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May 9, 2022: Arzachel, Alphonsus and Ptolemaeus

Discussion in 'Astrophotography and Imaging' started by Ed D, May 9, 2022.

May 9, 2022: Arzachel, Alphonsus and Ptolemaeus

Started by Ed D on May 9, 2022 at 10:31 AM

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  1. Ed D

    Ed D Well-Known Member

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    Last night I did a first imaging run using my 10" Dob on the tracking platform. I chose a section of the moon with three craters that I like: Arzachel, Alphonsus and Ptolemaeus. At first I used my ZWO ASI290MC camera with a 2x Barlow. If it had been a still night I could have gotten good videos, but the wind was gusting strongly. Also, the heat was bad all day and into the night and the image danced like a blob of Jello. Not a good night at all. I pulled the Barlow out and just used the camera. Much, much better. With the big Dob I really didn't need the Barlow. Shimmering was now tolerable and the wind didn't blow the image around that badly. I also liked the way the three subject craters were framed by the lunar landscape. Adjusting the motor speed was challenging in the wind, and I finally found the 'sweet spot' in the platform travel for solar system imaging. Everything came together and I shot the video that produced this image.

    2022 05-08 Moon.jpg
    Lunar craters Arzachel, Alphonsus and Ptolemaeus (image center)

    One upgrade I want to do to the platform are adjustable front feet. The platform is spot on for my latitude when set on a level floor. However, my patio slab is slanted away from the house for rain to run off.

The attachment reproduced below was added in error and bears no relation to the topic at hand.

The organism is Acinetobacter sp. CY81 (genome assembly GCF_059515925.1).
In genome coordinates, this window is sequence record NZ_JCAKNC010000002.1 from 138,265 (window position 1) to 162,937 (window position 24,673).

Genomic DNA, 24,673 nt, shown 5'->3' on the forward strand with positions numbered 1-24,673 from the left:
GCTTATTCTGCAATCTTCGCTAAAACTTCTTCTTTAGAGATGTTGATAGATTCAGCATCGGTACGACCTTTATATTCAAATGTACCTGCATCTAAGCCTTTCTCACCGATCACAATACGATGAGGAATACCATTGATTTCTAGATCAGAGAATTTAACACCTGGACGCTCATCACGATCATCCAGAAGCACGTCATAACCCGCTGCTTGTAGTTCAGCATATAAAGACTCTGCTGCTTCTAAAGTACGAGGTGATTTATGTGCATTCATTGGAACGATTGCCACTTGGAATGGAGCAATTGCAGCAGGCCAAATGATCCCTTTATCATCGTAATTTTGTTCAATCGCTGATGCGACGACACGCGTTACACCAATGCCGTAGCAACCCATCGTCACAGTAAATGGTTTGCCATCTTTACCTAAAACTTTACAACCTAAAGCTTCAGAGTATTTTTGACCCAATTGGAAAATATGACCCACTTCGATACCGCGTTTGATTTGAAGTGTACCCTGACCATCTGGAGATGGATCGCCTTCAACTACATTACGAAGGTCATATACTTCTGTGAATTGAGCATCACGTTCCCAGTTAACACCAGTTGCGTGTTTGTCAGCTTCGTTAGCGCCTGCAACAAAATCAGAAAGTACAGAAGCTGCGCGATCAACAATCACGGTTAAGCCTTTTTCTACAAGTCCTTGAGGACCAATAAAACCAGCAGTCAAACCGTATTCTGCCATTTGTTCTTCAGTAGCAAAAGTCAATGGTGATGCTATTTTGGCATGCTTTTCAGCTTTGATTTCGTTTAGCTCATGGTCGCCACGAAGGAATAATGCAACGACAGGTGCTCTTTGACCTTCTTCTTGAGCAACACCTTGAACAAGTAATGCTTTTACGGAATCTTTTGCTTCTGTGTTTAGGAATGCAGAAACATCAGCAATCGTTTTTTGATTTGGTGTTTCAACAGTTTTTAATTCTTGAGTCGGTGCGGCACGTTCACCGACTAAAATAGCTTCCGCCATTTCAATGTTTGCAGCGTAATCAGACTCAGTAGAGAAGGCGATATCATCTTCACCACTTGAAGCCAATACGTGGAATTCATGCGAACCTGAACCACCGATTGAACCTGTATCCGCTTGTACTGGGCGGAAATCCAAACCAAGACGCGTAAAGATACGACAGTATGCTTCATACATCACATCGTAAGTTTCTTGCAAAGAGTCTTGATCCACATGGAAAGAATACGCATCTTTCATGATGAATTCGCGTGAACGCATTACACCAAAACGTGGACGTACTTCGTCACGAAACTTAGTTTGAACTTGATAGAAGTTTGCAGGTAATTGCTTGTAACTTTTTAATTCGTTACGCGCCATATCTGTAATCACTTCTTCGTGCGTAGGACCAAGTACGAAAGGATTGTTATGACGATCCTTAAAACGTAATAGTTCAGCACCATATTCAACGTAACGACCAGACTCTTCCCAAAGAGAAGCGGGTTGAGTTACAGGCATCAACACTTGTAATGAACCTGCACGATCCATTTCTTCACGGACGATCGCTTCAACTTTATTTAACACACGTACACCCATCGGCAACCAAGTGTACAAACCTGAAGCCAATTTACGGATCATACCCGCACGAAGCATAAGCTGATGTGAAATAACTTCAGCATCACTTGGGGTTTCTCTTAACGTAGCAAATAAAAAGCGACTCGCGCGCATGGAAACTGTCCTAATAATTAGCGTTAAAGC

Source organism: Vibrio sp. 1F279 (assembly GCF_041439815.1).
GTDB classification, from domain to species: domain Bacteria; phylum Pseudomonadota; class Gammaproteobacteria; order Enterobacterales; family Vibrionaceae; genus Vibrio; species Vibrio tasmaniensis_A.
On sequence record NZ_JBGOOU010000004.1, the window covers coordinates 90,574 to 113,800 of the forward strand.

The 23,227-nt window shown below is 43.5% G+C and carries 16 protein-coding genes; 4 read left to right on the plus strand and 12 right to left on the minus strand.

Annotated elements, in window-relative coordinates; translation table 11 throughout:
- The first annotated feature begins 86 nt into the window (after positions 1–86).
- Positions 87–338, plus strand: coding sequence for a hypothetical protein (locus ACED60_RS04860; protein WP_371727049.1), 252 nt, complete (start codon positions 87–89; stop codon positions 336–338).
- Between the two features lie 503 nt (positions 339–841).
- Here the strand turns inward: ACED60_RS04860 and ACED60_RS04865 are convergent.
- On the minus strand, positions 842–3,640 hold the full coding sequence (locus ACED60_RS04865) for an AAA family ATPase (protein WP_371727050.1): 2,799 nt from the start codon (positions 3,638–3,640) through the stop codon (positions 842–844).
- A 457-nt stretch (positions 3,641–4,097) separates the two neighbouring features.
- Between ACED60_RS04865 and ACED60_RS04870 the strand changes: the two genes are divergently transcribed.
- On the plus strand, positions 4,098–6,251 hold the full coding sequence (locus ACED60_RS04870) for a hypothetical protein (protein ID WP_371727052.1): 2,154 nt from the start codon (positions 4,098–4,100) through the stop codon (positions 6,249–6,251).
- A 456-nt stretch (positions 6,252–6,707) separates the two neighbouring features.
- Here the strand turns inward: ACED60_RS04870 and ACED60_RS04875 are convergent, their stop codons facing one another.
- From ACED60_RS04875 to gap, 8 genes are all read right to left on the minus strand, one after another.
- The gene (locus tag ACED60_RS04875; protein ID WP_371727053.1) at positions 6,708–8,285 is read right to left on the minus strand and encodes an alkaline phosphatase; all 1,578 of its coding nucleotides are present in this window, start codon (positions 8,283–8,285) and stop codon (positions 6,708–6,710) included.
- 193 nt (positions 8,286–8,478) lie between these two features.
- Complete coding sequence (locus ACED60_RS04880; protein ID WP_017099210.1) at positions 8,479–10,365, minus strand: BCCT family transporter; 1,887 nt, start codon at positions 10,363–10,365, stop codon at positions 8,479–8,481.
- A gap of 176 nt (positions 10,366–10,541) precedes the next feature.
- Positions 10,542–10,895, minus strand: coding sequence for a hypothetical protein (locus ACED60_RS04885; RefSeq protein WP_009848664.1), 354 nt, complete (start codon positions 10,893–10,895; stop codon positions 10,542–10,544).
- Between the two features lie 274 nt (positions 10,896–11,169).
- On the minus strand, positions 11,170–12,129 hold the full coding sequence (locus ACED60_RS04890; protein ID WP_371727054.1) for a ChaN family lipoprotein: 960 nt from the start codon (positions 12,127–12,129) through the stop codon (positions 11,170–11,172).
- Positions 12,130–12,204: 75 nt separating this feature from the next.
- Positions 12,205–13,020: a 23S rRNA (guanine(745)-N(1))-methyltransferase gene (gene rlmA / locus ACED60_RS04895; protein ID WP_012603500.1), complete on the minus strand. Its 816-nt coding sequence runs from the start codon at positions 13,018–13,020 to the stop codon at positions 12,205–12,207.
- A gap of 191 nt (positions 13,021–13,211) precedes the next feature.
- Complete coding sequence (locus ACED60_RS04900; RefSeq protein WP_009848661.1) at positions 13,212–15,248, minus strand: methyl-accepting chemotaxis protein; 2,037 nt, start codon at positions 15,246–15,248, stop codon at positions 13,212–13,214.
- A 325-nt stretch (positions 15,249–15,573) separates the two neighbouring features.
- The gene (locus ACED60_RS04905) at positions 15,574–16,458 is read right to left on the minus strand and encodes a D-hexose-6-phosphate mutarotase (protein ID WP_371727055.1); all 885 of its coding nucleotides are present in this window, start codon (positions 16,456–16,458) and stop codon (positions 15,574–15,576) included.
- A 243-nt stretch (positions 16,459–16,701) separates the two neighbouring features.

I want to try imaging the moon with my DSLR. The Dob is big and has a long focal length. Two advantages are the large aperture for increased detail, and a big image size without using Barlows.

    Ed D
     
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  2. Orion25

    Orion25 Well-Known Member

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    Nice definition on those craters, Ed. I'm curious to see how the DSLR shots come out!
     
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  3. Mak the Night

    Mak the Night Well-Known Member

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    Nice shot Ed.
     
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  4. Ed D

    Ed D Well-Known Member

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    Thanks guys.

    According to astronomytools.com, the DSLR will image a full lunar frame. One big difference is that the DSLR has 18Mp vs 1.2Mp of the ASI290MC, as well as the DSLR having larger pixels. I believe the larger sensor will probably capture enough image that I can crop in on craters and still have good detail. We will see.

    Now, if I can get decent skies and a little cooler night temperatures.

    Ed
     
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